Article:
Forth tunnel: Think it's ridiculous? Engineers built one in the 1960s – Susan Morrison
He was modest about his accomplishments, like any good engineer. Well, apart from Isambard Kingdom Brunel, of course, who, quite frankly, never got enough of blowing his own trumpet. In fact, I bet he had a machine in the works somewhere for self-trumpet blowing.
Scottish engineers, however, tend to be more modest. Look at Montgomery Scott of the USS Enterprise, a man so reticent about his achievements that he even muddies his accent so no part of Scotland can claim this intergalactic son.
Not so long ago, Linlithgow nearly came to blows with Aberdeen over birthplace rights. In a straight fight, my money would have been on Aberdeen. Let’s face it, Linlithgow, you do a mean palace, but you’re not streetfighter fit like Aberdeen.
Linlithgow neatly sidestepped fisticuffs to boldly go where no town councillor had gone before and promptly unveiled a plaque in Scotty’s honour anyway, so there. And why not?
It is fitting that we memorialise the man who kept that rust bucket moving in space. The USS Enterprise was a bit of a let down from an engineering point of view. Could barely get out of second gear without the clutch grinding.
I’ve driven cars built by British Leyland that performed better. And yes, there probably will be irate Trekkies out there who will send snarky emails, but they tend to be in Klingon, so I don’t understand them.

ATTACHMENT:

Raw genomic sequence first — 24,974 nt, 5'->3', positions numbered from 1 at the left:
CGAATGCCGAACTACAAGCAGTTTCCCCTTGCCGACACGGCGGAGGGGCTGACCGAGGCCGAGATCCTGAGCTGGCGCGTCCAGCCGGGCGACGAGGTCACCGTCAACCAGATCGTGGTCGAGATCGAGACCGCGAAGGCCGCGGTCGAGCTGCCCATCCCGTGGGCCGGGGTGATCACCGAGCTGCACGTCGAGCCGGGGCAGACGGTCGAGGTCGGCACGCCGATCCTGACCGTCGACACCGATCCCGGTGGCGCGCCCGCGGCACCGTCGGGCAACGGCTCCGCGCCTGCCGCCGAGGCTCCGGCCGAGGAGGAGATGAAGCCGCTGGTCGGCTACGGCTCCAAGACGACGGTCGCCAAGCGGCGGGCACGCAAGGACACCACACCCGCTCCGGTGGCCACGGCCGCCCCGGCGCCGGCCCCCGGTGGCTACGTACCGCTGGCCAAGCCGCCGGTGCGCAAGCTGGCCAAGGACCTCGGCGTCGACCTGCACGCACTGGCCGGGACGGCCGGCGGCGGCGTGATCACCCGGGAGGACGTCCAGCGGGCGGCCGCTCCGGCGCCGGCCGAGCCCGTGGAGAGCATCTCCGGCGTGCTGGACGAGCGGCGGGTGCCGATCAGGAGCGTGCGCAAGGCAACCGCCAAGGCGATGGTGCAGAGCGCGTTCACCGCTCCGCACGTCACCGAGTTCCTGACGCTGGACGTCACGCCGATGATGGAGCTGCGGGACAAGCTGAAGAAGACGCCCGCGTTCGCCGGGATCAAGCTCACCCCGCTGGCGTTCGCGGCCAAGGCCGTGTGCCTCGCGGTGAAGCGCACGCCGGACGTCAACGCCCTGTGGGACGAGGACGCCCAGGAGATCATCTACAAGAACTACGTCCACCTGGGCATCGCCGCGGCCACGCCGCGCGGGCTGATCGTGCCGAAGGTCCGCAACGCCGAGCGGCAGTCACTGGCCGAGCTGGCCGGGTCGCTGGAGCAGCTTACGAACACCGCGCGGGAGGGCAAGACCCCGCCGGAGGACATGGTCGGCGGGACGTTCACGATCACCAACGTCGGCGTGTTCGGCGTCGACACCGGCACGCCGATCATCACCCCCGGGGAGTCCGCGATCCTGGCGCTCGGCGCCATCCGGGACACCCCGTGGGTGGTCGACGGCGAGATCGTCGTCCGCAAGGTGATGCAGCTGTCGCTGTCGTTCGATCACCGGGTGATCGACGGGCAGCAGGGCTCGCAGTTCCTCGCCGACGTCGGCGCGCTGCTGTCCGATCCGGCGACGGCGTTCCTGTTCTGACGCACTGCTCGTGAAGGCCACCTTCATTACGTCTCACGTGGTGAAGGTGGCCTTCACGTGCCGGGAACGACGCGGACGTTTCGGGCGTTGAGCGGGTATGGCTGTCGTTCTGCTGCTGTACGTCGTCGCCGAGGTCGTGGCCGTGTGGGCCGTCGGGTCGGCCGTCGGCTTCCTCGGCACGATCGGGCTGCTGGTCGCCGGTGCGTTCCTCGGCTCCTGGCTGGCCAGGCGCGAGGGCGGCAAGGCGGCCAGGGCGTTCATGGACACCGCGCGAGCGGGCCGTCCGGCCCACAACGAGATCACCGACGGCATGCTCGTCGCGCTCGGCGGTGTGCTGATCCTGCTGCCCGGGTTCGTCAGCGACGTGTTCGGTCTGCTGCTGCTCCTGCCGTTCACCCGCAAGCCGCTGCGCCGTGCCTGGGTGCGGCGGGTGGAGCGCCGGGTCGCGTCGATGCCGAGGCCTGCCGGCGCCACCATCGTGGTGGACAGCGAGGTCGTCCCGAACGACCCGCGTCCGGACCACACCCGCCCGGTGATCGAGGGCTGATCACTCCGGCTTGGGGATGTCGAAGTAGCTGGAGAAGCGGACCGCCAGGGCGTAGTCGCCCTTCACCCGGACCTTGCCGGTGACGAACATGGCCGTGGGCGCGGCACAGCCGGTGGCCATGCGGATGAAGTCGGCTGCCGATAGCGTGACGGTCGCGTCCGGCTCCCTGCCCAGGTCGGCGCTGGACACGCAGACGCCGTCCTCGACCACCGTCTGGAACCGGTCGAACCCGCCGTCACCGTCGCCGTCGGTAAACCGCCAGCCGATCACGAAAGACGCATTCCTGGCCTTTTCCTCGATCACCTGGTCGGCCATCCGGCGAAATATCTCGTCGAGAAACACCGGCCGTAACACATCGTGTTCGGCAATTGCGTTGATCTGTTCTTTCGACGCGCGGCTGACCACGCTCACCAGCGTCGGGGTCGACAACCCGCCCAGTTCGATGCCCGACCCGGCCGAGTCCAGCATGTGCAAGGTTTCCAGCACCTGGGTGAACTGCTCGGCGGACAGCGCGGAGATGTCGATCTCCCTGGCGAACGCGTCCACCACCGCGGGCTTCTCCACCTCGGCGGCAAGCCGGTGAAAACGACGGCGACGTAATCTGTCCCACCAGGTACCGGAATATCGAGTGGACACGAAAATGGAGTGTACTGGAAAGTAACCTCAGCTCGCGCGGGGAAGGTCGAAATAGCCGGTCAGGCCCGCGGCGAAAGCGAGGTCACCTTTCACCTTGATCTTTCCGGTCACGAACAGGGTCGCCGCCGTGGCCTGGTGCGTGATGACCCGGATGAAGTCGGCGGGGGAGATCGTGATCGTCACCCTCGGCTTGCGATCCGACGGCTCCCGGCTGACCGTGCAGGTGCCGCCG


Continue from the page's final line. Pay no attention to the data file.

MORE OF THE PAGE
Our modest mining engineer was cut from the same cloth as Telford and Stevenson, men who let the work speak for themselves. It took them 18 months, he told us, to complete the job. No mean feat to work under the Forth cutting a tunnel joining the coal seams of the two mines.
On the day they made the breakthrough, he satisfied himself that it was safe, and then strolled through from Kinneal across to the Fife mine, where he had his lunch in the Valleyfield canteen, and then he walked back. He was, he said, very pleased with the standard of work. He also said they had better buns in the canteen in Fife.
Obviously, we need him back. The Greens have announced that we need a tunnel to link Leith and Kirkcaldy. This came as a surprise to us here down in the Republic. We didn’t realise we needed to get to Dundee an hour faster.
Too ambitious, the critics sneered. Too ambitious? Let’s dream bigger.
Let's turn our engineering genius to the problem of our pavements. People are constantly digging trenches in the flagstones, be it utilities, trams or, I sometimes suspect, a bloke who got a pneumatic drill for Christmas and has taken it up as a hobby. They leave behind a legacy of crazy paving to fasttrack the unwary to a free trip to A&E.
Let's get ambitious. Get the best of our engineering brains to work out a way to raise the entire city on a hydraulic lift, fix all the wires, pipes and drains, then put the whole thing back down again, complete with pavements we can walk on.
Boldly go, Scottish engineers, remember Scotty.
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